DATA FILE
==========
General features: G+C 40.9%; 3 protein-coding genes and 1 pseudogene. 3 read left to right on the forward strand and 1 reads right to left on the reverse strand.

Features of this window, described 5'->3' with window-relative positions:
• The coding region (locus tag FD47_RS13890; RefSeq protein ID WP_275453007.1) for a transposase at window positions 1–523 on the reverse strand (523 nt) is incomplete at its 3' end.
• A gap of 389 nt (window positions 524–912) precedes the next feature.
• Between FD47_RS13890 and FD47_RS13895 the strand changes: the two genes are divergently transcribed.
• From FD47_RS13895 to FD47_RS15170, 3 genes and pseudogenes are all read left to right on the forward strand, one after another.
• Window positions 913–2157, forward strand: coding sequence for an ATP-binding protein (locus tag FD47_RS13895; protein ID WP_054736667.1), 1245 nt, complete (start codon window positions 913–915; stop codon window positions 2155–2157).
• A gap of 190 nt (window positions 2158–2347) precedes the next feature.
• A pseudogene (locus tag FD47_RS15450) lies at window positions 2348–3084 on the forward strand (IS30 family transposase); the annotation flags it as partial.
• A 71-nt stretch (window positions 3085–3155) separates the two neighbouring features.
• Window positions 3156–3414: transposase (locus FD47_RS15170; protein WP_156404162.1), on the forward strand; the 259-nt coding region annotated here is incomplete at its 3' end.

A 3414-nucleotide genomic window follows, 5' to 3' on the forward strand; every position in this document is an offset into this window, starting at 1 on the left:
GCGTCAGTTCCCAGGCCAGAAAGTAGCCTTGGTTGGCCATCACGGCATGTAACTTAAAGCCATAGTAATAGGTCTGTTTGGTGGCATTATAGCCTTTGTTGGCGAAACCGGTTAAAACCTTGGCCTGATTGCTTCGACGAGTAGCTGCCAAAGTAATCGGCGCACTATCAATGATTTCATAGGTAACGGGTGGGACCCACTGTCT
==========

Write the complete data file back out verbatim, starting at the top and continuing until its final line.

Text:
General features: G+C 40.9%; 3 protein-coding genes and 1 pseudogene. 3 read left to right on the forward strand and 1 reads right to left on the reverse strand.

Features of this window, described 5'->3' with window-relative positions:
• The coding region (locus tag FD47_RS13890; RefSeq protein ID WP_275453007.1) for a transposase at window positions 1–523 on the reverse strand (523 nt) is incomplete at its 3' end.
• A gap of 389 nt (window positions 524–912) precedes the next feature.
• Between FD47_RS13890 and FD47_RS13895 the strand changes: the two genes are divergently transcribed.
• From FD47_RS13895 to FD47_RS15170, 3 genes and pseudogenes are all read left to right on the forward strand, one after another.
• Window positions 913–2157, forward strand: coding sequence for an ATP-binding protein (locus tag FD47_RS13895; protein ID WP_054736667.1), 1245 nt, complete (start codon window positions 913–915; stop codon window positions 2155–2157).
• A gap of 190 nt (window positions 2158–2347) precedes the next feature.
• A pseudogene (locus tag FD47_RS15450) lies at window positions 2348–3084 on the forward strand (IS30 family transposase); the annotation flags it as partial.
• A 71-nt stretch (window positions 3085–3155) separates the two neighbouring features.
• Window positions 3156–3414: transposase (locus FD47_RS15170; protein WP_156404162.1), on the forward strand; the 259-nt coding region annotated here is incomplete at its 3' end.

A 3414-nucleotide genomic window follows, 5' to 3' on the forward strand; every position in this document is an offset into this window, starting at 1 on the left:
GCGTCAGTTCCCAGGCCAGAAAGTAGCCTTGGTTGGCCATCACGGCATGTAACTTAAAGCCATAGTAATAGGTCTGTTTGGTGGCATTATAGCCTTTGTTGGCGAAACCGGTTAAAACCTTGGCCTGATTGCTTCGACGAGTAGCTGCCAAAGTAATCGGCGCACTATCAATGATTTCATAGGTAACGGGTGGGACCCACTGTCT